Maxfield Parrish: Master of Make-Believe
by Alma M. Gilbert
In the summer of 1920, Parrish hosted Ruth Bryan Owen and her daughter Ruth (Kitty) Owen. Kitty posed for a number of paintings for the artist, including Daybreak, Canyon, Spring and Lady Violetta in the Knave of Hearts. For the Eastman mural, Parrish posed Kitty for the well-known figure on the left side of the composition.
The two-person executive committee (Eastman and Todd) that commissioned the work suggested that perhaps the pretty Todd nieces might be suitable models. What artist refuses a prospective client who wishes to include his nearest and dearest in the composition? Accordingly, they may have been the other two subjects depicted in Interlude. In a letter forwarded to the author by Marjorie Searl of the Memorial Art Gallery in Rochester, Elizabeth Brayer writes: "Dear Margie, ... There are at least three persons who recall being told by the Todd sisters that they were the models for Interlude. "
That Parrish used Kitty Owen is unquestionable. It is likely that he also used at least two of the three Todd sisters, Peggy and Sally Todd most likely. It is certainly one of the more successful depictions of portraiture in a Parrish mural, and because it was also reproduced and distributed as lithographs in both vertical and horizontal formats, it is one of the most celebrated.
Parrish's last mural commission came from the prestigious du Pont family. Earlier in this catalogue I mentioned the first business transaction that had taken place between two thirteen-year-old boys, Pierre du Pont and Fred Maxfield Parrish. By the early 1930s Pierre and his brother Irenée had reached pinnacles in their careers, corresponding with the adulation and spectacular success that Parrish had achieved by being named in print as one of the most reproduced artists of that time. Irenée du Pont had just finished construction of his magnificent chateau located on top of a hill in Delaware's Brandywine River Valley. Parrish was first approached by " Irenée about a mural to go behind the organ well of the magnificent Aolian organ the industrialist had installed in the music room of his residence in Granogue, Delaware. The approach was characterized by Seth Mattingly in his article on the subject as:
Du Pont waited a year before approaching Parrish again. He wrote:
Parrish had just made the decision to stop his figurative work altogether and concentrate on what he most loved, painting landscapes. However, this time he accepted du Pont's commission and after ascertaining the proposed placement of the mural, size and eventual price, he agreed to travel to Granogue to inspect the site. Parrish was delighted with du Pont's suggestions and the beauty of the area and accepted the commission with the proviso that it would take some time to complete. A year later, in March 28, 1932, he wrote to the industrialist saying that the "sketch", a fully finished oil on board measuring twenty-three by forty-two inches, was to be shipped for his approval.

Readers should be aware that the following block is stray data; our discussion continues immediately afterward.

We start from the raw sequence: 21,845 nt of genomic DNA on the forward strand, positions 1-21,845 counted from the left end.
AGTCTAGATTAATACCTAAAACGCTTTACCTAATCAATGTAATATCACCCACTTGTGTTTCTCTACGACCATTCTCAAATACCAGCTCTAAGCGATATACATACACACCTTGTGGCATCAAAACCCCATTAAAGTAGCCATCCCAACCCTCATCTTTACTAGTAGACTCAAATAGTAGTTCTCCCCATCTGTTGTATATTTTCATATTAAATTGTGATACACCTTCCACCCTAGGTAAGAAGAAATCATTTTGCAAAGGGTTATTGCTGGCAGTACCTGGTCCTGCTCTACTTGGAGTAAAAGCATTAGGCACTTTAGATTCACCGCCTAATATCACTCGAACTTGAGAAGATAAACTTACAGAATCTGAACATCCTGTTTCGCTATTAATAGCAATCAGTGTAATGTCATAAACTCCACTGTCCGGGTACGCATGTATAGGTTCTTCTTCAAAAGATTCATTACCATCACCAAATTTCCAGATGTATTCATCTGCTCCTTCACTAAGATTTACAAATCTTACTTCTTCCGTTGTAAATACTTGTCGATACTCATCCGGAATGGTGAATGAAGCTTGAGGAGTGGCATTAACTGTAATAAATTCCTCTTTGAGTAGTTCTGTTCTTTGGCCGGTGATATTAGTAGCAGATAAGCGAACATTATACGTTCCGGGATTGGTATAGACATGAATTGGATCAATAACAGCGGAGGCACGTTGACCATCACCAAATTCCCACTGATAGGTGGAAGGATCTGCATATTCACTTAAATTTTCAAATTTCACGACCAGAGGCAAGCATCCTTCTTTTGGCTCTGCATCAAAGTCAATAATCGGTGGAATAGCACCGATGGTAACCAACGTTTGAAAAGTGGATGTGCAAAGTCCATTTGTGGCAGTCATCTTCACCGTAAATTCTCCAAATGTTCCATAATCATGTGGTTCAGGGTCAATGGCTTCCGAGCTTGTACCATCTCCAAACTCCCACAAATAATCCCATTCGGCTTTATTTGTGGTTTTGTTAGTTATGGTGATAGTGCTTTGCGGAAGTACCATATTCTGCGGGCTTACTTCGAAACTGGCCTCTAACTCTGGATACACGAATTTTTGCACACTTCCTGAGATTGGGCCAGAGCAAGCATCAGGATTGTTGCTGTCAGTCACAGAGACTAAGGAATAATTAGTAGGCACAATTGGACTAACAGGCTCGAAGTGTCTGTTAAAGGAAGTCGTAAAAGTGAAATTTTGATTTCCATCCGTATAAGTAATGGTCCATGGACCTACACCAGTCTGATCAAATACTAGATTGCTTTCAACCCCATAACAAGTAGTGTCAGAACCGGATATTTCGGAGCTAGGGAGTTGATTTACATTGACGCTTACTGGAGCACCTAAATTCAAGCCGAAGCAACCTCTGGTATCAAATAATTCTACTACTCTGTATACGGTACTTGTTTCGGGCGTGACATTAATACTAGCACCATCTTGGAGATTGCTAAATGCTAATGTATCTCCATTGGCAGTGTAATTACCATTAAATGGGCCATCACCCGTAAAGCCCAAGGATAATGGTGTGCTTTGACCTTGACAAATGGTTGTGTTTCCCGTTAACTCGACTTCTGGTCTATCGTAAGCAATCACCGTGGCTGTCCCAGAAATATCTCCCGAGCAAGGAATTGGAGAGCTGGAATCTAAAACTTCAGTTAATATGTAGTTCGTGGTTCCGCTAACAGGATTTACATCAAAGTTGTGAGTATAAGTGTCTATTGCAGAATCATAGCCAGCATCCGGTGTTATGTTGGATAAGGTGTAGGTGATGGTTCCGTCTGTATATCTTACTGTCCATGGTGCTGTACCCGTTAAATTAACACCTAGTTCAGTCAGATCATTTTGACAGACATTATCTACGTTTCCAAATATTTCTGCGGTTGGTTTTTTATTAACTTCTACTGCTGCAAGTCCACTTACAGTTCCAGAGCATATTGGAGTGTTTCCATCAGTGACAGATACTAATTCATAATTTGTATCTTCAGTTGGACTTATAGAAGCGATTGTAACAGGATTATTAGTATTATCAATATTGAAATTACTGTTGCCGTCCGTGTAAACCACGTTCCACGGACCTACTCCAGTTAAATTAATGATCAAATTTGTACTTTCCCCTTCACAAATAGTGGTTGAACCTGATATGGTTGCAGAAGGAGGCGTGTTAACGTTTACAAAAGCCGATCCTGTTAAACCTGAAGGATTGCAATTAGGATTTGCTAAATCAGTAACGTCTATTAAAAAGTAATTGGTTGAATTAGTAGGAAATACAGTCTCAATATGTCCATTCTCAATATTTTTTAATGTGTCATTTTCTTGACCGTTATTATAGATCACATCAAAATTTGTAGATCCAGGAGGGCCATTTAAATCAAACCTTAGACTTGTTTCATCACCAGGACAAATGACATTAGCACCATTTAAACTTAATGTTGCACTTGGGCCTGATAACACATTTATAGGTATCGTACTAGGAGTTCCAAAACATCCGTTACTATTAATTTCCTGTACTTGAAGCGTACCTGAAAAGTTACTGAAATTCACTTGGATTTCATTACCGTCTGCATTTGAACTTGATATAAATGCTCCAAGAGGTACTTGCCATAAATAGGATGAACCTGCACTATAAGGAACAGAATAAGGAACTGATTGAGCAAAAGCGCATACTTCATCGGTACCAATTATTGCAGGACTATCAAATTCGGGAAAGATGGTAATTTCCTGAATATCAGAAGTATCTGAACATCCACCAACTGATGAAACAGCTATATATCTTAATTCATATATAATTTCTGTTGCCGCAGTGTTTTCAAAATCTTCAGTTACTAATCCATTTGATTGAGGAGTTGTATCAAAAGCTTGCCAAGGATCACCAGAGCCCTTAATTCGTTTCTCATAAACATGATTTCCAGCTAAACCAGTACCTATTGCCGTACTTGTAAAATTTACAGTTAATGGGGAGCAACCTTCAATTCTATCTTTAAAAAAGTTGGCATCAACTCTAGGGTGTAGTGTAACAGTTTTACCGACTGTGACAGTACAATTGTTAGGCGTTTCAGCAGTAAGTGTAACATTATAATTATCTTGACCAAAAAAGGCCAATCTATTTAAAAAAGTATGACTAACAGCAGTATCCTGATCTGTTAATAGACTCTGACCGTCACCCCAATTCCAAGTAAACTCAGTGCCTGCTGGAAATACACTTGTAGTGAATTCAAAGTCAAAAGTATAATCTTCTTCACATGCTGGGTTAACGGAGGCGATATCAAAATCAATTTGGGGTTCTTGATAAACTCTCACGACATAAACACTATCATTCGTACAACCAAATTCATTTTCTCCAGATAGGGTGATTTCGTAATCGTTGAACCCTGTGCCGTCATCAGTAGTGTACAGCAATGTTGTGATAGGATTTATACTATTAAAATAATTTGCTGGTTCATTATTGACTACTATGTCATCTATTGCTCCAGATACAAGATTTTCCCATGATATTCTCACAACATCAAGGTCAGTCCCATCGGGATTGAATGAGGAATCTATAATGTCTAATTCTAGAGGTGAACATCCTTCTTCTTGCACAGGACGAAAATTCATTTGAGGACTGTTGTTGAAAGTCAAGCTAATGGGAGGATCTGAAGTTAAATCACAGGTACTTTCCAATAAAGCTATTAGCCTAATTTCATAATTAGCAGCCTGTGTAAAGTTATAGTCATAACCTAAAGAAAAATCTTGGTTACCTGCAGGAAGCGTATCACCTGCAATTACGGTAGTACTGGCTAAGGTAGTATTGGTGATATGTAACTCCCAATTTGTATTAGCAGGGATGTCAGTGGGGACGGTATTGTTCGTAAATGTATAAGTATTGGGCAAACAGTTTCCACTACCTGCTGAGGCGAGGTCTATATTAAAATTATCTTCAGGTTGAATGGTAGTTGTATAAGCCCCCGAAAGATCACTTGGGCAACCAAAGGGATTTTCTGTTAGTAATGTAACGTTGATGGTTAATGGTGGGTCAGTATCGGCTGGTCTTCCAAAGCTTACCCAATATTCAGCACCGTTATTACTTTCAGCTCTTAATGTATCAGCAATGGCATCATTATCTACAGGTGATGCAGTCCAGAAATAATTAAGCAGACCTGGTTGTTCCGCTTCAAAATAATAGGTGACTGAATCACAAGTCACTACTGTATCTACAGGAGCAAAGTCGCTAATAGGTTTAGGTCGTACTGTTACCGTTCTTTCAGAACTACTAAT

Du Pont liked the sketch so much that he asked Parrish if he could purchase it, but the artist declined. The Study for the du Pont Mural was placed on the south wall of the artist's dining room of the main house at The Oaks. Later, the artist placed it over his fireplace in the studio. For years, it occupied. this place of honor and was pointed out to visitors. "Because of the prominence given it, a guest once asked if the artist regarded the resulting mural as his major work. To which the artist replied: 'It is not the largest of my murals, but it's one of my best, I think, and Irenée seemed to like it. '"
The completed mural was finished in 1933. The majestic scene, executed on three panels measuring seven by twelve feet in total, was delivered and personally installed by the sixty-three-year-old artist. Unbeknown to the painter, the mural, which was completed during a very cold winter in New Hampshire, had not dried properly. As time went by, small oil chips began to curl and peel away. After several attempts by the artist to repair the damage, he finally decided to "live up to my unspoken warranty" and replace the entire mural! Parrish theorized that the oil-resin medium he had used during a very cold winter in New Hampshire had not dried properly. As time went by, the paint film began to crack, causing small chips of gesso and paint to curl away from the supporting canvas-covered panels, so that increasing areas of the white canvas below were revealed. At the age of eighty-three, the artist began the arduous task of painting a brand new mural, this time omitting the canvas interlayer and using 3,000-watt lamps to continuously heat the mural room in his studio so that the work would not be damaged again by the extremely cold temperatures.
The new work was heavily insured and placed in a brand new crate designed and constructed by Parrish. It was delivered to du Pont in August 1953. Parrish wrote to du Pont and said that he had difficulty in getting it insured until they inspected the superb crate he had constructed. He teasingly added that he had convinced insurers that he made better shipping crates than paintings, and thus the second mural was readied for delivery. Parrish received the first 1933 du Pont Mural back from Irenée du Pont, and he stored it in the attic of his mural painting room, where I discovered it after purchasing the Parrish estate in 1978. Although du Pont was determined to pay for the second mural, the artist refused the payment, stating, "There is an implied warranty that a commissioned work should last a lifetime. There is to be no charge."
Dr. Joyce Hill Stoner from the Conservation Department
of the University of Delaware completes the latest chapter in the history
of this mural in the last section of this catalogue.
The Murals - page 1 / 2 / 3 (this is page 3)
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